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People try acupuncture for all sorts of conditions, from infertility, asthma, and back pain, to irritable bowel syndrome. Acupuncture involves having thin needles put into your skin, and represents an important part of Traditional Chinese Medicine. Acupuncture can carry a risk of serious infections through the needles that are used during acupuncture. Scientists from the University of Hong Kong say the problem should be regulated more closely, and although problems seem to be rare, they often go unreported. This leads to conclusion the side effects we do see may be the tip of the iceberg.

In acupuncture practice use of sterile needles represents an important moral and health obligation. Without careful use of sterile equipment carries a great risk of infection. Infection happens either by passing germs between people or by introducing germs from the skin into the body. Researchers from microbiology department at the University of Hong Kong report in their study more than 50 worldwide cases of infection after acupuncture. Skin infections seemed to be the most common problem, usually because patient's skin wasn't disinfected. However, they also report serious infections of joints and tissues around heart, spine or brain. There is even a case of MRSA or superbug infection: the patient needed a surgery to remove infected joint and six months of treatment with strong antibiotics. There have also been several hepatitis B associated with acupuncture outbreaks reported.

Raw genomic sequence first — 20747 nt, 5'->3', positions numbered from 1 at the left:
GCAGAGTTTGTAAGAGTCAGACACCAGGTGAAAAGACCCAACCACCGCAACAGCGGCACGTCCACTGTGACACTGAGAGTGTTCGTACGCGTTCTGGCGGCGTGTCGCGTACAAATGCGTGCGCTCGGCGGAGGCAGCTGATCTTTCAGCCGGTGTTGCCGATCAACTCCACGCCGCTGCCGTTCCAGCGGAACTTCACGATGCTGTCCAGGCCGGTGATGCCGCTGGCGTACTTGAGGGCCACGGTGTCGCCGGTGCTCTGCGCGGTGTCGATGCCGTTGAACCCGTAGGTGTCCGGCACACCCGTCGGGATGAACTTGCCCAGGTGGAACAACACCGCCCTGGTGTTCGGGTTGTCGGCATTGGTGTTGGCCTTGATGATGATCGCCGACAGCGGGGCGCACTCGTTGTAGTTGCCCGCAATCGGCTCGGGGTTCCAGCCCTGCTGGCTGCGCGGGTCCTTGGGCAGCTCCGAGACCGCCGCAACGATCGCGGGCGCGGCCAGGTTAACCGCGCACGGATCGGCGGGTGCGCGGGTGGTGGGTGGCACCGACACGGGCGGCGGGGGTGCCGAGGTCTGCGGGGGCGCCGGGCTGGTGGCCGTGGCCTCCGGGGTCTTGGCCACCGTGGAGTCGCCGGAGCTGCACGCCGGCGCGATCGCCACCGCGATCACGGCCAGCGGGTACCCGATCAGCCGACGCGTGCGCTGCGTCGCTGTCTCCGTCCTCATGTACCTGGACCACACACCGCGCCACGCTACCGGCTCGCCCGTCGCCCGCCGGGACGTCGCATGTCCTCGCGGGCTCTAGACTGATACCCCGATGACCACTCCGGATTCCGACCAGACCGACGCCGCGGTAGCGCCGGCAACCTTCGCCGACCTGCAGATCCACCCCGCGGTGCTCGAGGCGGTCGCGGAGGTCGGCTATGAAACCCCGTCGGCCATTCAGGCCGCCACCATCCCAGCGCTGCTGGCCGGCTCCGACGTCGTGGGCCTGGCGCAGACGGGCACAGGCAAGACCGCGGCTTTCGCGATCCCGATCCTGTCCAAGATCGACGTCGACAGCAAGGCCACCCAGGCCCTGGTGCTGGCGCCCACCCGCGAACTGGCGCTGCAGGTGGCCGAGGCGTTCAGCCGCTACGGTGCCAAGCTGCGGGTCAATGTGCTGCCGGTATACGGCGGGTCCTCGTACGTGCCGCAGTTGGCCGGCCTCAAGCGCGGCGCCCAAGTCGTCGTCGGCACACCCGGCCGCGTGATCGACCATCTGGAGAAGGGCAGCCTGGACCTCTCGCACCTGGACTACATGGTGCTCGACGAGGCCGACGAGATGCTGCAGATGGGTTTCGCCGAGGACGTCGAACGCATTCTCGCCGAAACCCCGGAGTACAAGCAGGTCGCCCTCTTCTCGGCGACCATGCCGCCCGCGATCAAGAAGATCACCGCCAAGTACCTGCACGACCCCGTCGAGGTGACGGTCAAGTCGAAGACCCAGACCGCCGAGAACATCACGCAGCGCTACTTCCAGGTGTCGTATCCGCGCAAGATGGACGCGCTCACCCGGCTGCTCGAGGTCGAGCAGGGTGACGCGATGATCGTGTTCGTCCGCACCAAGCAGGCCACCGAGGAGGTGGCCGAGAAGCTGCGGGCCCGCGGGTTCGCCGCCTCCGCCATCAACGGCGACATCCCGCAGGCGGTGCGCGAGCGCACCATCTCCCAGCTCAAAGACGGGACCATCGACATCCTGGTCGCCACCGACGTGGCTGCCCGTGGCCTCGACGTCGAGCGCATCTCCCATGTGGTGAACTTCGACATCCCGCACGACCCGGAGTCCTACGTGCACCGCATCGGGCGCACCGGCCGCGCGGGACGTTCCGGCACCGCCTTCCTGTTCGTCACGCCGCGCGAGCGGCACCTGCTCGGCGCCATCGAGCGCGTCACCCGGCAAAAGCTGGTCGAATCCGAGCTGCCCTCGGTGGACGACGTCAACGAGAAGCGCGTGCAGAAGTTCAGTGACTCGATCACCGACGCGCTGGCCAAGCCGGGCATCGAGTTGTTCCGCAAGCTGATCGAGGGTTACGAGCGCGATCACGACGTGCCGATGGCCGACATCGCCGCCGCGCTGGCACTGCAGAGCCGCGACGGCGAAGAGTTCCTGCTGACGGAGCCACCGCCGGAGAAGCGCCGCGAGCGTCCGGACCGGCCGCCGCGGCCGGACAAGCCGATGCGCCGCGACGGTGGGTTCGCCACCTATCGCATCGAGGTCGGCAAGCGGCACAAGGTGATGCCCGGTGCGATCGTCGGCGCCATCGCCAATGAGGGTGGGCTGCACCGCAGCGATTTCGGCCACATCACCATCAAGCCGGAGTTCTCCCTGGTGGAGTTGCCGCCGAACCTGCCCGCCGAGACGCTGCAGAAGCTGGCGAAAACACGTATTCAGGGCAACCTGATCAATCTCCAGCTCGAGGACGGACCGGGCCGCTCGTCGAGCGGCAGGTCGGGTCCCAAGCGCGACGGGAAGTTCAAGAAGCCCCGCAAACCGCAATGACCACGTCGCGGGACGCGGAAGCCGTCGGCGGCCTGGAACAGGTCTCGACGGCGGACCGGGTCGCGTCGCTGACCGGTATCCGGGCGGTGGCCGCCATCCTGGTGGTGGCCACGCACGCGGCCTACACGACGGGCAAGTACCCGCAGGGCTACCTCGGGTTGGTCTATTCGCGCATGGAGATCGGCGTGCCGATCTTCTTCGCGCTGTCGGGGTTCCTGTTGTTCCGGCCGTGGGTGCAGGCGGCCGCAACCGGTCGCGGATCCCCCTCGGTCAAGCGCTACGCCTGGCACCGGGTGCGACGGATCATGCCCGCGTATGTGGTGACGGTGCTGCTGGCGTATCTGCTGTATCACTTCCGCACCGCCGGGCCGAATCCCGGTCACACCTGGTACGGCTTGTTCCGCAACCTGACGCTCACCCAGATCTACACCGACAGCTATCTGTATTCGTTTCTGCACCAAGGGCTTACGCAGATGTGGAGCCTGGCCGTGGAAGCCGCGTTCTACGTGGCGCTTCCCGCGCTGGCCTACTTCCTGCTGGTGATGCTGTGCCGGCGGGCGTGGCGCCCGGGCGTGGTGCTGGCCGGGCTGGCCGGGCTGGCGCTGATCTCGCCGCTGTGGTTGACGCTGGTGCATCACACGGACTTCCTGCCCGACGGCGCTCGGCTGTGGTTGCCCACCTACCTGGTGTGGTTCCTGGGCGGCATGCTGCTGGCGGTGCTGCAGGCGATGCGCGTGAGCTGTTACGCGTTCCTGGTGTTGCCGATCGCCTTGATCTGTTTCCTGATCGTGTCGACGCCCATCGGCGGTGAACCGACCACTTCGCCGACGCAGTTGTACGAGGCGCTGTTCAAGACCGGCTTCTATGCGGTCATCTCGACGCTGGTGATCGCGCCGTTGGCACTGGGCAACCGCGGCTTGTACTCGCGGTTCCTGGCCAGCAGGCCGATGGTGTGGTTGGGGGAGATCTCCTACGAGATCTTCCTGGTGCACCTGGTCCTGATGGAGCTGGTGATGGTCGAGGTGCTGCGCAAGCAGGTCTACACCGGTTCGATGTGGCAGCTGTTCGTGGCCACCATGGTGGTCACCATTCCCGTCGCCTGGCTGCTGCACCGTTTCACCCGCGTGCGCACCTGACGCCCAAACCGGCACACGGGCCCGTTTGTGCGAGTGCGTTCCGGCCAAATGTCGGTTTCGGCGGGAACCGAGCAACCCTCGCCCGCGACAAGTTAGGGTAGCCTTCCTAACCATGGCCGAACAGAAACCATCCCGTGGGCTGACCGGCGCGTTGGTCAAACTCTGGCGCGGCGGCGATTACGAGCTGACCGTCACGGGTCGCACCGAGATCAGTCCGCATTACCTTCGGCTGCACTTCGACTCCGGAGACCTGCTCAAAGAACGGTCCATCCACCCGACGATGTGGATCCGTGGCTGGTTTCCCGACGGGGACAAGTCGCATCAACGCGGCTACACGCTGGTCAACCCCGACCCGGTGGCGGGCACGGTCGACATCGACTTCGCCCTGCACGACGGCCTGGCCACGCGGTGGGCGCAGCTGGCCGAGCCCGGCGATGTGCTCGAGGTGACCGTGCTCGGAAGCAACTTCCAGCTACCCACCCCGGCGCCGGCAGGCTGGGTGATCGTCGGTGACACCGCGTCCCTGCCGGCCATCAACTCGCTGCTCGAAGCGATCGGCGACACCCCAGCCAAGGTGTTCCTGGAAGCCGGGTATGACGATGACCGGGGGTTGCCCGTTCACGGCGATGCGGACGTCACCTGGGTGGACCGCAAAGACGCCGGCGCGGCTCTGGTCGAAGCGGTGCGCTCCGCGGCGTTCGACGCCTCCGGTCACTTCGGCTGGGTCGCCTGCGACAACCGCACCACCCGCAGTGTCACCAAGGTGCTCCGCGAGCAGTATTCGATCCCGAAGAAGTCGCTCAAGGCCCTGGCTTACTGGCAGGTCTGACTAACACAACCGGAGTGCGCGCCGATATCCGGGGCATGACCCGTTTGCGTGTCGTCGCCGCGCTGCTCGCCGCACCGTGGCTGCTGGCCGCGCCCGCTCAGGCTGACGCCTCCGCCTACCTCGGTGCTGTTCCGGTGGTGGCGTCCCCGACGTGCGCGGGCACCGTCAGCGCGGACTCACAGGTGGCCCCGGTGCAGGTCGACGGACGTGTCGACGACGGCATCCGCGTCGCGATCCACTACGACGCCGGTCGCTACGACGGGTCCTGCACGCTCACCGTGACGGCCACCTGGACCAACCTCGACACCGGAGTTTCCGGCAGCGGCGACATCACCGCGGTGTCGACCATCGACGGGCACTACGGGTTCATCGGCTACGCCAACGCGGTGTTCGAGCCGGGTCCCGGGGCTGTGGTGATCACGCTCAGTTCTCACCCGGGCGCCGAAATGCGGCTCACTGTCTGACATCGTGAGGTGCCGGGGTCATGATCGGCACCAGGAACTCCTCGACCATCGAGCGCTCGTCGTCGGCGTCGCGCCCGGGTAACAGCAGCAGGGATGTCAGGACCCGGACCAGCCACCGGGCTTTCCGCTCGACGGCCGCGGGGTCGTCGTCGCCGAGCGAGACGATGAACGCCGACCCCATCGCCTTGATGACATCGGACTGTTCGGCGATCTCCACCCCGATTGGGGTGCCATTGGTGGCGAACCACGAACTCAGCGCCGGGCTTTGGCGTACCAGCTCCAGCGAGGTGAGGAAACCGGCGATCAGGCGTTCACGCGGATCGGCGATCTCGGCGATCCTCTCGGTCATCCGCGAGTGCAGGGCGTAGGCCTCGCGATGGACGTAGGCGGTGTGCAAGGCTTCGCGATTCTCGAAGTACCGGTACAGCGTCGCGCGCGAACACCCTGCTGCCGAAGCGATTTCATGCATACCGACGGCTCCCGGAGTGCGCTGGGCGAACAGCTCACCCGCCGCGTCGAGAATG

Theoretically, it is possible to transmit HIV with acupuncture but there are no confirmed cases. As already said, the main problem is improperly sterilized reusable needles that may potentially transmit a disease. However, serious problems don't seem to be common, and acupuncture in rigorously sterile conditions is unlikely to put you at risk. Rigorous control of acupuncture practitioners, in means of stricter regulation and accreditation, is needed. But also their own self control and moral responsibility in observing all infection control measures, such as using disposable needles, skin disinfection procedures, and aseptic techniques.

If you are planning acupuncture, make sure to visit practitioner who is registered with national organization, and also check if that person treating you has professional indemnity insurance. It is important to emphasis that infection can happen and that acupuncture does carry some risks, but so does the visit to the dentist or taking Aspirin. Anyway, do to rise unnecessary panic: following article should give additional explanation that should preserve positive reputation of acupuncture and give a balanced, accurate representation of factual medical information.

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